Like other ACO start-ups, physician engagement is key as well as a robust data sharing system. Both take time and resources. Duke Connected Care started with a bit of an advantage with data analytics.
“We had robust analytic shops to manage Medicaid and employed/commercial populations mostly focused on closing gaps in care for chronic illnesses like diabetes, and wellness quality metrics like mammograms,” Komives said, adding that there is an on-going commitment to improve in this area. “We have been working to enhance [the data analytics] to better predict patients who need individual high-touch care management to prevent hospitalizations, re-admissions, ED visits, progression to end-stage renal disease, etc. We have also been working to expand our analysis of variations in care from the inpatient space (where it has been very well developed) into outpatient episodes of care.”
Sangvai notes that while Duke could have “artificially created a set-up for success” with Duke Connected Care, instead the organization is being allowed to develop as organically and independently as possible in the community it serves.
Duke Connected Care was not among those North Carolina ACOs to receive shared savings last year, their first year in the MSSP, but did well in the quality metrics reporting.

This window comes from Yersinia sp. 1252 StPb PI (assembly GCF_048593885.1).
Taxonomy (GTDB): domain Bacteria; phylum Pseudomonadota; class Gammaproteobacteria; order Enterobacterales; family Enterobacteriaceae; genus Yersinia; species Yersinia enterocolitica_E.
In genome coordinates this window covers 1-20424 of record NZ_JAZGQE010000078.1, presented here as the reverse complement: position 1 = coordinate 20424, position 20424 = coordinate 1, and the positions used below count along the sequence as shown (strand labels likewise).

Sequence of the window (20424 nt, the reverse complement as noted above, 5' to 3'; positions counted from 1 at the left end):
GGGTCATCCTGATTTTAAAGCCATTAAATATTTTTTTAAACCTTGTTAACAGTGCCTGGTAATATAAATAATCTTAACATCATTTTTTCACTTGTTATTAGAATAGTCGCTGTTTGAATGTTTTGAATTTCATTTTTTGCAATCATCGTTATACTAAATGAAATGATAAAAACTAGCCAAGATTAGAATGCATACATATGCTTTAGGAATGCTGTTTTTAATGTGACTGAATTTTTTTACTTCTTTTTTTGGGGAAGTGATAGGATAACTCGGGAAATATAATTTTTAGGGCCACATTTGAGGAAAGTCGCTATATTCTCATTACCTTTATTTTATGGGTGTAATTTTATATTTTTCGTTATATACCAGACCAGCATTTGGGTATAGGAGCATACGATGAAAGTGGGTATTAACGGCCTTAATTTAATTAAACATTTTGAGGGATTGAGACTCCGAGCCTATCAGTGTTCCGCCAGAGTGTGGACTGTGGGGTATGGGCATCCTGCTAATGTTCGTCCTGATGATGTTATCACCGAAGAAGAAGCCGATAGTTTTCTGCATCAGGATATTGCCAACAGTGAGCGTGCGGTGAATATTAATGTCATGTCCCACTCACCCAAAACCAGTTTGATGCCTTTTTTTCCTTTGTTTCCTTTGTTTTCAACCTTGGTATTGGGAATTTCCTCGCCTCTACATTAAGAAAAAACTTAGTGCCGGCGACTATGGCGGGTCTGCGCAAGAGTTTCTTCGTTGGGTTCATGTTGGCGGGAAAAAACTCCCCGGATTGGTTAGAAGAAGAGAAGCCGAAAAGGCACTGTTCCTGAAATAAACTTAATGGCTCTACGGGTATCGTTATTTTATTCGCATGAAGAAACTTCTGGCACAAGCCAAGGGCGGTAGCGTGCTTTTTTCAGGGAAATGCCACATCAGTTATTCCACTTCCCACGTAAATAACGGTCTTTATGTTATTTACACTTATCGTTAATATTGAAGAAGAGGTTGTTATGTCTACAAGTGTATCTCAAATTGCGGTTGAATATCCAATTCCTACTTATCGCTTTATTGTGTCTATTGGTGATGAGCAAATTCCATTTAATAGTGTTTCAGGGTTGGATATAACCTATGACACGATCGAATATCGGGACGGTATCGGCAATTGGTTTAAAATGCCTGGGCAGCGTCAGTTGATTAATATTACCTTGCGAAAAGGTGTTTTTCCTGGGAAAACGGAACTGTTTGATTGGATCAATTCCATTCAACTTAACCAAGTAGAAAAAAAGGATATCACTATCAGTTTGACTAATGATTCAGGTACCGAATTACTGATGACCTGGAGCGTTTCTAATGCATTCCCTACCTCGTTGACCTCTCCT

“It’s hard work,” Sangvai said. From the broad perspective, Duke Connected Care’s progress has been an affirmation of the ACO approach, he said. On the granular level, however, there will always be numerous issues to address each day.
“We’re part of an academic medical center and it’s a credit to Duke — they could have hung their hat on a lung transplant program, but they’re committed to the community and compelling us to do this work,” Sangvai said.
“The number of [practices that are part of the] MSSP program and the number of ACOs in the state is great for North Carolina,” Sangvai said. “It shows the willingness from many to think differently and think of what’s right for North Carolina. Sure, there are challenges, but overall, it’s a good time for health care in North Carolina.”